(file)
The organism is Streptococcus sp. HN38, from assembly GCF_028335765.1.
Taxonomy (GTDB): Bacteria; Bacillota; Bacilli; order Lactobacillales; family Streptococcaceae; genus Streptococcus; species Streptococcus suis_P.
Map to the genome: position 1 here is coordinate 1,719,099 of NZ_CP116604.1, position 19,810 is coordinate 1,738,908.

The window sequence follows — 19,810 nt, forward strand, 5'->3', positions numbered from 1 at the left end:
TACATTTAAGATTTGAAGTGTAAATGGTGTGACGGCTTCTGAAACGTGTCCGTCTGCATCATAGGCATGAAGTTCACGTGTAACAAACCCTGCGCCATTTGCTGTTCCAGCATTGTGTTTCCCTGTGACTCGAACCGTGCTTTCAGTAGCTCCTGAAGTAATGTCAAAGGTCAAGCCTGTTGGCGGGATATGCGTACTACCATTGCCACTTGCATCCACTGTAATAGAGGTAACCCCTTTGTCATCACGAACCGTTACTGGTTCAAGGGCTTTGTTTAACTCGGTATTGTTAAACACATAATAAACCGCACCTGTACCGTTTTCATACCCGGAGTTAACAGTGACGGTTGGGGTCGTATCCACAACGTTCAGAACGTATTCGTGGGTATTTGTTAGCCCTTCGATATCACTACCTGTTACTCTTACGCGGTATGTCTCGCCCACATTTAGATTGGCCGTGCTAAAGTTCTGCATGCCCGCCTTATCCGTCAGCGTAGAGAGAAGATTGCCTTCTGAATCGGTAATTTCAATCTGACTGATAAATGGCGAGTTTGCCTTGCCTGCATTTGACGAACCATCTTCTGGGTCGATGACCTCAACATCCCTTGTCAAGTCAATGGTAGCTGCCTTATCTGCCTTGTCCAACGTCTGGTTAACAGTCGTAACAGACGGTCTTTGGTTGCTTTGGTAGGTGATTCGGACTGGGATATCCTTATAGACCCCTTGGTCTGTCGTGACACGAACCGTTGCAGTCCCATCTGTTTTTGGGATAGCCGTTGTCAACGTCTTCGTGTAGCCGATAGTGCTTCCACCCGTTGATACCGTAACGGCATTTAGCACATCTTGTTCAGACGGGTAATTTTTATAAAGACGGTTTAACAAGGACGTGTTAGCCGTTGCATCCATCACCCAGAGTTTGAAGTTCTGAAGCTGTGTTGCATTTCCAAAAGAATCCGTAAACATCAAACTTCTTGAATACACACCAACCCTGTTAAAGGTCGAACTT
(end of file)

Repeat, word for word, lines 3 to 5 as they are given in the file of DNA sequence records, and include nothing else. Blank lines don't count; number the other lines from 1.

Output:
Map to the genome: position 1 here is coordinate 1,719,099 of NZ_CP116604.1, position 19,810 is coordinate 1,738,908.

The window sequence follows — 19,810 nt, forward strand, 5'->3', positions numbered from 1 at the left end:
TACATTTAAGATTTGAAGTGTAAATGGTGTGACGGCTTCTGAAACGTGTCCGTCTGCATCATAGGCATGAAGTTCACGTGTAACAAACCCTGCGCCATTTGCTGTTCCAGCATTGTGTTTCCCTGTGACTCGAACCGTGCTTTCAGTAGCTCCTGAAGTAATGTCAAAGGTCAAGCCTGTTGGCGGGATATGCGTACTACCATTGCCACTTGCATCCACTGTAATAGAGGTAACCCCTTTGTCATCACGAACCGTTACTGGTTCAAGGGCTTTGTTTAACTCGGTATTGTTAAACACATAATAAACCGCACCTGTACCGTTTTCATACCCGGAGTTAACAGTGACGGTTGGGGTCGTATCCACAACGTTCAGAACGTATTCGTGGGTATTTGTTAGCCCTTCGATATCACTACCTGTTACTCTTACGCGGTATGTCTCGCCCACATTTAGATTGGCCGTGCTAAAGTTCTGCATGCCCGCCTTATCCGTCAGCGTAGAGAGAAGATTGCCTTCTGAATCGGTAATTTCAATCTGACTGATAAATGGCGAGTTTGCCTTGCCTGCATTTGACGAACCATCTTCTGGGTCGATGACCTCAACATCCCTTGTCAAGTCAATGGTAGCTGCCTTATCTGCCTTGTCCAACGTCTGGTTAACAGTCGTAACAGACGGTCTTTGGTTGCTTTGGTAGGTGATTCGGACTGGGATATCCTTATAGACCCCTTGGTCTGTCGTGACACGAACCGTTGCAGTCCCATCTGTTTTTGGGATAGCCGTTGTCAACGTCTTCGTGTAGCCGATAGTGCTTCCACCCGTTGATACCGTAACGGCATTTAGCACATCTTGTTCAGACGGGTAATTTTTATAAAGACGGTTTAACAAGGACGTGTTAGCCGTTGCATCCATCACCCAGAGTTTGAAGTTCTGAAGCTGTGTTGCATTTCCAAAAGAATCCGTAAACATCAAACTTCTTGAATACACACCAACCCTGTTAAAGGTCGAACTT